In an age of rising sea levels and shore erosion, the sudden appearance of new coastal land can encourage and inspire. Along North Carolina’s Cape Hatteras National Seashore, a brand new island has emerged from the sea like a plant sprouting from a seed. The sandbar, which has been called Shelley Island by some locals for its abundance of sea shells, is attracting adventurous visitors, who choose to brave the elements and the occasional discarded fish hook so that they may see the shoreline’s newest addition.
Shelley Island is located near Cape Point, a globally-renowned surf-fishing location, and Cape Hatteras Lighthouse on North Carolina‘s Outer Banks. To reach Shelley Island, visitors must pass near powerful currents that could easily pull a person out to sea. “We’re worried about shark bites, but we’re more worried about drownings,” said Bill Smith, president of the North Carolina Beach Buggy Association. Rays and sharks patrol the waters and the discarded hooks from many fish tales could be embedded in the sand, threatening barefoot revelers.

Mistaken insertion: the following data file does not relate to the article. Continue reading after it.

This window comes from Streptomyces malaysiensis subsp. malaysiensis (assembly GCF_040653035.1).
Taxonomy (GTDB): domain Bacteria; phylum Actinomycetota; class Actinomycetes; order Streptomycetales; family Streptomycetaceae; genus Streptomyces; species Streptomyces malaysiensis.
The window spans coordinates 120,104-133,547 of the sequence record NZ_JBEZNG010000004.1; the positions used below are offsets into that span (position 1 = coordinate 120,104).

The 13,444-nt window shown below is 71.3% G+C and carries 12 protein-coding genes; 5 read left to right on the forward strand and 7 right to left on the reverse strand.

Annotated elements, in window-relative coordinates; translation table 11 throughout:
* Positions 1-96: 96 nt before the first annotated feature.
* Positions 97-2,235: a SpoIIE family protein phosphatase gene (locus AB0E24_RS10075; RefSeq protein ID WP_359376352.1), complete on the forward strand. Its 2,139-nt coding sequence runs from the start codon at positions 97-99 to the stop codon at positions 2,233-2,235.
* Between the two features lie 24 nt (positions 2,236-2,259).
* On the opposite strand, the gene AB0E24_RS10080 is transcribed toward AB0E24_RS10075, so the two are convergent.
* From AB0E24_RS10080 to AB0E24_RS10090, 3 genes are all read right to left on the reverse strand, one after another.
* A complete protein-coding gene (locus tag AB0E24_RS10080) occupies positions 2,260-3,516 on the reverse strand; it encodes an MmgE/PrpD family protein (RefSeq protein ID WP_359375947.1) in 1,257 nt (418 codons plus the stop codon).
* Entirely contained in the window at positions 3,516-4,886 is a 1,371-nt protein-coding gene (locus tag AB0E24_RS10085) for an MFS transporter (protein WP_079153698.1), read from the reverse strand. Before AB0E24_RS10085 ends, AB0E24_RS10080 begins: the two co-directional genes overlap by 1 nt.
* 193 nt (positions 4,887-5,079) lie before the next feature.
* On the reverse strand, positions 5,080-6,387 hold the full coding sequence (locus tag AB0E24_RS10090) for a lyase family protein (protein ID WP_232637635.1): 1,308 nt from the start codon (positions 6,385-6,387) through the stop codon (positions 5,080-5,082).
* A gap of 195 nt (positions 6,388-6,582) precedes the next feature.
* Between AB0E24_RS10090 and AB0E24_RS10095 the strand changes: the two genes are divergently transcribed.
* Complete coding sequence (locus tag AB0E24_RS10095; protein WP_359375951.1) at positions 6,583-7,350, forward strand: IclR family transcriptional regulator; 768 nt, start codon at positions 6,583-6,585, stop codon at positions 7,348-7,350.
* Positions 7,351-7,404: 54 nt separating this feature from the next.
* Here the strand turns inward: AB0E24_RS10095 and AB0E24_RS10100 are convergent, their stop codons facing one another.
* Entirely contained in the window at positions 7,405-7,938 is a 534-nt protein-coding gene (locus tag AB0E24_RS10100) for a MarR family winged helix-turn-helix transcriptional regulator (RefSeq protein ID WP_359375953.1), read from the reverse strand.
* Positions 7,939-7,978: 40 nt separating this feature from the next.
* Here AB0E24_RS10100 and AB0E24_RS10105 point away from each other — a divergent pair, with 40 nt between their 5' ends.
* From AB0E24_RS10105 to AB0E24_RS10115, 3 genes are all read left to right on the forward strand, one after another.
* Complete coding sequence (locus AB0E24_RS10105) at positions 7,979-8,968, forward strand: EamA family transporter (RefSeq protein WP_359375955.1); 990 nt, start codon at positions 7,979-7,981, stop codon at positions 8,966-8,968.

It is entirely possible that Shelley Island may disappear within a year, or it may expand even further into the ocean. Cape Point is constantly shifting. Admirers of the wild seashore have been fortunate with a particularly accessible season, the better through which to enjoy the scenery. Those who visit should count themselves fortunate, as future generations may not be able to experience this unique and fragile ecosystem. The coastline of North Carolina is among the most vulnerable parts of the Eastern United States to the effects of climate change. The barrier islands, which have served to protect the inland areas from devastating storms, may be overwhelmed and submerged by the end of the century.